Does comparing the legal age with that of our European neighbors make sense?

With this pension reform, would France only join its European neighbors? This is one of the arguments put forward by Emmanuel Macron during his interview with TF1 and France 2 on Wednesday. The president relied on a graph of Parisian to underline that with the exception of Sweden, the other European countries retire between 65 and 67 years of age. This infographic shows the legal retirement age in ten countries. Does the comparison put forward by the Head of State make sense?

“The comparison is truncated insofar as in France there are currently two retirement ages: 62, the age from which you have the right to retire – except for exceptions such as long careers -, 67, the age when there is no longer a discount, even if you have not contributed enough quarters”, answers Bruno Palier, author of Reform pensions to the press of Sciences po.

“In Germany, there is no minimum age, but you cannot leave before you have contributed for 35 years and you must have contributed for 45 years to have a full pension”, explains the researcher, who recalls that the Germans retire on average at 65 and the French almost 63 years old.

A different average retirement age depending on the country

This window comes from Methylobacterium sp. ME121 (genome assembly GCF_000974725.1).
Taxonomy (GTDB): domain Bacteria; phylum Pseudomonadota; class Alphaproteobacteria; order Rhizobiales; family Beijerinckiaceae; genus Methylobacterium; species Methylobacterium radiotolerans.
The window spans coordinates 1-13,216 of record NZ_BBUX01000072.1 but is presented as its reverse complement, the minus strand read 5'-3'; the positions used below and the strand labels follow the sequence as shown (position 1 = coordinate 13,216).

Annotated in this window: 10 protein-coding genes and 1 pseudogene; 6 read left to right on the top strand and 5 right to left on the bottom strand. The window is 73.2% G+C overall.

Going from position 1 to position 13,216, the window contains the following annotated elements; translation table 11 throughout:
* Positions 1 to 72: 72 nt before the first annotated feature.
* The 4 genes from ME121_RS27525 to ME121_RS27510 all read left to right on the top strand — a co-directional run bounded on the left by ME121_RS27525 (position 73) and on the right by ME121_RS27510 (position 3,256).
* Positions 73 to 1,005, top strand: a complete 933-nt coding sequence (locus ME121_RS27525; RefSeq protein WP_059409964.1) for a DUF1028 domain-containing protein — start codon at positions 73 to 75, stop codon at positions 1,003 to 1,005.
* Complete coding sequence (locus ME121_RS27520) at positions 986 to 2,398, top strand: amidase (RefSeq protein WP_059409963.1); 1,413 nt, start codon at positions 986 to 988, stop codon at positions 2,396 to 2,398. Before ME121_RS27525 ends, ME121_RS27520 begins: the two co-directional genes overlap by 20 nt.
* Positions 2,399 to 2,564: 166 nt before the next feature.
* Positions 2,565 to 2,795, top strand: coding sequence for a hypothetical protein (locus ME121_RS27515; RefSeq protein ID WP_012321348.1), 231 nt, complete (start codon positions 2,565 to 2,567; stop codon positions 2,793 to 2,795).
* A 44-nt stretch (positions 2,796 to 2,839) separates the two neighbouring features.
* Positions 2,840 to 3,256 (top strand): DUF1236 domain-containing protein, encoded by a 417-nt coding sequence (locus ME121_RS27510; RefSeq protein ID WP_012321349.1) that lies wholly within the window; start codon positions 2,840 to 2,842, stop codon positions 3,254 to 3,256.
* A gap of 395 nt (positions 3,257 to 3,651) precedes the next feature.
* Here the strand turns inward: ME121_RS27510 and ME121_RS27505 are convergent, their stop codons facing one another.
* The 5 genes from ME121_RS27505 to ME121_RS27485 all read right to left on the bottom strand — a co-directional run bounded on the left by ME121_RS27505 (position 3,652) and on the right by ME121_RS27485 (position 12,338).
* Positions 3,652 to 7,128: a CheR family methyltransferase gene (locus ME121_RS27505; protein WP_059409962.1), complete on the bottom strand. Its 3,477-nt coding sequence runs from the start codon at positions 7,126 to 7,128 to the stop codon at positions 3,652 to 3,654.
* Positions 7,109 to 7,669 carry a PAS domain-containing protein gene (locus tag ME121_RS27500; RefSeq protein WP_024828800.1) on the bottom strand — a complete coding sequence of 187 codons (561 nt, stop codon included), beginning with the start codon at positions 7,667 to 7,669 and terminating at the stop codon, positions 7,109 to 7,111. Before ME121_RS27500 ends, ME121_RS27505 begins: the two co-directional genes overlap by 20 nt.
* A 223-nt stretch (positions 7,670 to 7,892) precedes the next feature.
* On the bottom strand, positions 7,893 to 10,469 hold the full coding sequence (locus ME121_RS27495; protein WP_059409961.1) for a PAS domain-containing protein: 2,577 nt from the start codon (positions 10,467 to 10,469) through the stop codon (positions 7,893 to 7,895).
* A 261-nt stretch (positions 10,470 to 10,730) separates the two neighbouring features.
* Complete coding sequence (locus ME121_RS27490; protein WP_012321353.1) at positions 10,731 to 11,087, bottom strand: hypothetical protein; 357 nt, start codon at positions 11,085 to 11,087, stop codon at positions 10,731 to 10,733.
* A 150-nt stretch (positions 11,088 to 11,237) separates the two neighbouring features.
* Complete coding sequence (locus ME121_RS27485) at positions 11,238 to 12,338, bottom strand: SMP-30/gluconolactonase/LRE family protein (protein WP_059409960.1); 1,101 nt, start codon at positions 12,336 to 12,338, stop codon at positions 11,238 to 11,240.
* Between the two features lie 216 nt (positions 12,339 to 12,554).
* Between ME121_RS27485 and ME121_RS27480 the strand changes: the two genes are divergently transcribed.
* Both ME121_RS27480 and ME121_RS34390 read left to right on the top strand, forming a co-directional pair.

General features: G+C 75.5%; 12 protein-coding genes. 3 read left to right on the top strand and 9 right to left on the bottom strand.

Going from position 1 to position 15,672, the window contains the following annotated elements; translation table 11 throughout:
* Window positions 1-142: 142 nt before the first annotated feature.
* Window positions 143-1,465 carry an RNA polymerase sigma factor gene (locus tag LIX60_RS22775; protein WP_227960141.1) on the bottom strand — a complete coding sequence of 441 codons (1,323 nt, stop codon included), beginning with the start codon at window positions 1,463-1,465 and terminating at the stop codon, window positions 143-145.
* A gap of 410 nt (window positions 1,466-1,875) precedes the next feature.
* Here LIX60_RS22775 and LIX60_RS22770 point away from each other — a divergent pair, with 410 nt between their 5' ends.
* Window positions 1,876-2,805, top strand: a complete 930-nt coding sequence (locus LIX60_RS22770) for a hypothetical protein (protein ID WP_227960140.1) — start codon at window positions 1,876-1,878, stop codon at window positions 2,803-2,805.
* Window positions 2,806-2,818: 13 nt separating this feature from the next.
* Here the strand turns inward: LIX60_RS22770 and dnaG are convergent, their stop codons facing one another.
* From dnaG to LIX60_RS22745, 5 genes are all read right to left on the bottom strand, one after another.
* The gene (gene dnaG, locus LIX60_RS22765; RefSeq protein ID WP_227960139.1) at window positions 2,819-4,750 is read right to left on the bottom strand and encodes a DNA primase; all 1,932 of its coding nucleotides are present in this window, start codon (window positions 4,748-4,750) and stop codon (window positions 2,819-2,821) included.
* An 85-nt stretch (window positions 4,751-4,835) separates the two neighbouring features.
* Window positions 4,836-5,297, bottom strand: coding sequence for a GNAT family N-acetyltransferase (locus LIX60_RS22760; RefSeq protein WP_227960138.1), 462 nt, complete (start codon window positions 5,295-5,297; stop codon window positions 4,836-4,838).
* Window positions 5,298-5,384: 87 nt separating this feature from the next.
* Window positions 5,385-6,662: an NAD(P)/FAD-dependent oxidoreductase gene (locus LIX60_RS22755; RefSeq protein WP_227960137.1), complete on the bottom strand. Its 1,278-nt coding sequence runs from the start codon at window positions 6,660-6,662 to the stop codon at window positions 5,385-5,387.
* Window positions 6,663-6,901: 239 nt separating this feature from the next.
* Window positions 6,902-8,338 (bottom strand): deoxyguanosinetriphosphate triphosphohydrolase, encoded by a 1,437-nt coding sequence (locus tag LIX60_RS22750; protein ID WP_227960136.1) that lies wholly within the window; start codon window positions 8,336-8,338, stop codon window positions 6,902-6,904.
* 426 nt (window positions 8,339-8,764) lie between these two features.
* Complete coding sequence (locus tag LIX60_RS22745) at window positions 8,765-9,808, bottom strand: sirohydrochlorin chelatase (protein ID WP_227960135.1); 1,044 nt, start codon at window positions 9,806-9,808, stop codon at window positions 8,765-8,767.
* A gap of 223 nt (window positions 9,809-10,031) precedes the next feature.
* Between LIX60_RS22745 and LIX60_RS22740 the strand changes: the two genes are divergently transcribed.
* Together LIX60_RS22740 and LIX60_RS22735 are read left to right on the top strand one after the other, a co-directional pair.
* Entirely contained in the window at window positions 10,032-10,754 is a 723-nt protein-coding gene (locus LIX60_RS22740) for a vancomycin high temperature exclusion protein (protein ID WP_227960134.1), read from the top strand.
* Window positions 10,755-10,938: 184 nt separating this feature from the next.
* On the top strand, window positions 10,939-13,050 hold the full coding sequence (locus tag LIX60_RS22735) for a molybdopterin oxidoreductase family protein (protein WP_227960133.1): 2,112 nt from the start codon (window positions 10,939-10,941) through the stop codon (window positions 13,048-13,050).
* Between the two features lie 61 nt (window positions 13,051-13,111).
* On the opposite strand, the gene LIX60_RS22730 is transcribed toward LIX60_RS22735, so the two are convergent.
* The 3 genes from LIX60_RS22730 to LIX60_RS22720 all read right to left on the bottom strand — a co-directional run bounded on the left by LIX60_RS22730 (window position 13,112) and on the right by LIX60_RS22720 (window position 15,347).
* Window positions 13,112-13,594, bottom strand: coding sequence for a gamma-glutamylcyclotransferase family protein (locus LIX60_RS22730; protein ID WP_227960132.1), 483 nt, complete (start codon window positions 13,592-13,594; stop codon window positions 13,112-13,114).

The legal age varies between countries, as Emmanuel Macron pointed out, but there are exceptions in several countries allowing you to leave before this age limit. In France, in 2021, approximately 20% of retirements had taken place before the legal age, due to departures for long careers or for recognition of disability. In addition, the conditions required to receive a full pension vary greatly between countries, making comparisons difficult.

Calculating the effective retirement age is also not easy, as the noted a working document of the Pensions Orientation Council in 2022. In some countries, retirees combine employment and retirement. If we take the average retirement age as a reference, in 2019, French women liquidated their retirement at 62.6 years against 64.4 years for German women. French men left a little earlier than women, at 62. Same phenomenon at work in Germany, where men liquidated their retirement four months before women.

The retirement age, on the other hand, does not always correspond: German men went into retirement seven months after having asked for it to be liquidated. French women left the labor market four months before claiming their pension. There are so many disparities in the data and calculations that complicate the exercise of comparison between countries, even on a European scale.

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